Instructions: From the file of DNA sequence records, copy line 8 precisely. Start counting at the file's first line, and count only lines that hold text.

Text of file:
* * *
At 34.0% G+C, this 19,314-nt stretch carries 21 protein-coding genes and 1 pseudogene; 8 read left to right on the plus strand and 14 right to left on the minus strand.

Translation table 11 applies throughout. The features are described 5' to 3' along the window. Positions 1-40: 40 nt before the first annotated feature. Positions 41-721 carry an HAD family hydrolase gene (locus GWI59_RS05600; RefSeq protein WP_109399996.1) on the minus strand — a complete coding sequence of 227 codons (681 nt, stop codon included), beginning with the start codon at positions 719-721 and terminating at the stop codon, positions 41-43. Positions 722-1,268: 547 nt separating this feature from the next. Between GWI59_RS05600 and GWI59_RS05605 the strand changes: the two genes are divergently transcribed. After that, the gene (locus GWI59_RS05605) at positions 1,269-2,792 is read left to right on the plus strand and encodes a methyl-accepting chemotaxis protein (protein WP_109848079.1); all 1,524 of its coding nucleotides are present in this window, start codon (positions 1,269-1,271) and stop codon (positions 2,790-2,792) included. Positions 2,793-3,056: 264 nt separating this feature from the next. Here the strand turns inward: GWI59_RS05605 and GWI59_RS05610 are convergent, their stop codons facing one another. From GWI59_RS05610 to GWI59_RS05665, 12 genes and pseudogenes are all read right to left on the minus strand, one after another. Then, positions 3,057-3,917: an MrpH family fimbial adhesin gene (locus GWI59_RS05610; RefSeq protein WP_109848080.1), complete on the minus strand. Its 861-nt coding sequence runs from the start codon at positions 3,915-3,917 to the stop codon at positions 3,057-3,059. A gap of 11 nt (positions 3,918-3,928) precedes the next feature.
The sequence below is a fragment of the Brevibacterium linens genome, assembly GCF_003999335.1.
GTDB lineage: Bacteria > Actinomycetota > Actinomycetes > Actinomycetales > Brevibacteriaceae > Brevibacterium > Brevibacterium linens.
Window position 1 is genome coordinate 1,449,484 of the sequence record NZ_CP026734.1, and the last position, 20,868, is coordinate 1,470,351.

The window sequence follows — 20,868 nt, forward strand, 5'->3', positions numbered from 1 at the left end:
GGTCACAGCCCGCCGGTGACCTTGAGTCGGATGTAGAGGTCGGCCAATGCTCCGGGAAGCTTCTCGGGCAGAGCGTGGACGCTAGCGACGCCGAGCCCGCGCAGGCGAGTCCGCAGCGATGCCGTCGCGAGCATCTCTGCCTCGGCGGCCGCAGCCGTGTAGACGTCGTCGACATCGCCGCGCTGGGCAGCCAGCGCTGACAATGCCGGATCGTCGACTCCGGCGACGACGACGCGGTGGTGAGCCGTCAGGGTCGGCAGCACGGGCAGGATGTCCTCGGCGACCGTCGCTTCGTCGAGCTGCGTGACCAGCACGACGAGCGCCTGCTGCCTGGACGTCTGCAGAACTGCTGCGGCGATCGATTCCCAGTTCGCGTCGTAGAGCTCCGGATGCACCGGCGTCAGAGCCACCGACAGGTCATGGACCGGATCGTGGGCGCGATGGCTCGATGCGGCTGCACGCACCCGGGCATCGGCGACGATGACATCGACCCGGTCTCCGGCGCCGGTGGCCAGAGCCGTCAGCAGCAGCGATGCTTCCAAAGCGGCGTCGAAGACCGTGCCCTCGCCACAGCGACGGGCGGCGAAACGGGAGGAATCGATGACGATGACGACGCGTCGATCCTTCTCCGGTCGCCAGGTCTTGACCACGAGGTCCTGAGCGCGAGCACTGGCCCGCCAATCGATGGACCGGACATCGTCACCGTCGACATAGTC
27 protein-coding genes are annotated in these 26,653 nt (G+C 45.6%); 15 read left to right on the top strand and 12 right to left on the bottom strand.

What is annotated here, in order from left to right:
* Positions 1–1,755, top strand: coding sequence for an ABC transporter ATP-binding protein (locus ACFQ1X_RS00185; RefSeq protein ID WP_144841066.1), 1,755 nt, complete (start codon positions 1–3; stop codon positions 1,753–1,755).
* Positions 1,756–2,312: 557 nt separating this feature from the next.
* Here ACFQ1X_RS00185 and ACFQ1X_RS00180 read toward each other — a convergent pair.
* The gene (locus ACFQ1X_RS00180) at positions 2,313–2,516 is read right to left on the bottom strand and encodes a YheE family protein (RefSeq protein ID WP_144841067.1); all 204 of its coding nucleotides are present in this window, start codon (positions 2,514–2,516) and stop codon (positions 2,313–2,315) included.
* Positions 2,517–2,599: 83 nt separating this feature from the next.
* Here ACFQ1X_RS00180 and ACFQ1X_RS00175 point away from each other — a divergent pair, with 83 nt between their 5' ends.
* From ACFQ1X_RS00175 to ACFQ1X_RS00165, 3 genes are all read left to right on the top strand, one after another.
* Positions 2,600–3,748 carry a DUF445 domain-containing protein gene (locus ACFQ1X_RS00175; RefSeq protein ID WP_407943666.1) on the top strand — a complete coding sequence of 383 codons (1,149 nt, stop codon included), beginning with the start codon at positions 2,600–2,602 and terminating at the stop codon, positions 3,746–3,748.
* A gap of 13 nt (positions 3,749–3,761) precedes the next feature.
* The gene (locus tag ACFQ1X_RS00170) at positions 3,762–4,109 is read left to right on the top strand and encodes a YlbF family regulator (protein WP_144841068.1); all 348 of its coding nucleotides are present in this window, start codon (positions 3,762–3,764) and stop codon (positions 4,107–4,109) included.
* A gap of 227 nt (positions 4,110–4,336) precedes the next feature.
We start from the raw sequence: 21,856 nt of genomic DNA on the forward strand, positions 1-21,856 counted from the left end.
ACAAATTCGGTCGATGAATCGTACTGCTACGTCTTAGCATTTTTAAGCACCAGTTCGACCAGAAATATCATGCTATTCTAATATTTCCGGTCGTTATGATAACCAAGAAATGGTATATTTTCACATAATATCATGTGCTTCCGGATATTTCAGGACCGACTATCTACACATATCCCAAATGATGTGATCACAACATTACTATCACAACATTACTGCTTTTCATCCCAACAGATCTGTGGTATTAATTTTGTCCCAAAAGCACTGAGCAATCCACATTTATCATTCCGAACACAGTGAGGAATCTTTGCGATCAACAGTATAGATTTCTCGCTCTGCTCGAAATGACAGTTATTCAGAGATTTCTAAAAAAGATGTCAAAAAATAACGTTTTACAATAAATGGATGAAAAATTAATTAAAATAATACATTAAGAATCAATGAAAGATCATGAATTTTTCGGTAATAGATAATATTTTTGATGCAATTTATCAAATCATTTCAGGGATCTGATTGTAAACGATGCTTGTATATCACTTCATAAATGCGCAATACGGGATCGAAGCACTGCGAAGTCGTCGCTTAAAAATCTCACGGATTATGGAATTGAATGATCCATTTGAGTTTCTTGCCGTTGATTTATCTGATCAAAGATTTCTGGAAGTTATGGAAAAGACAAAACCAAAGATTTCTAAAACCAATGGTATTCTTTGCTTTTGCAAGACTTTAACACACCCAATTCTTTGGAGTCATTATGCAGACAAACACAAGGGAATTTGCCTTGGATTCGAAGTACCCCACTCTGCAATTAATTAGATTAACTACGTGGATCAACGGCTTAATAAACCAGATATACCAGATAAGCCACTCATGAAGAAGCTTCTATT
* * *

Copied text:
27 protein-coding genes are annotated in these 26,653 nt (G+C 45.6%); 15 read left to right on the top strand and 12 right to left on the bottom strand.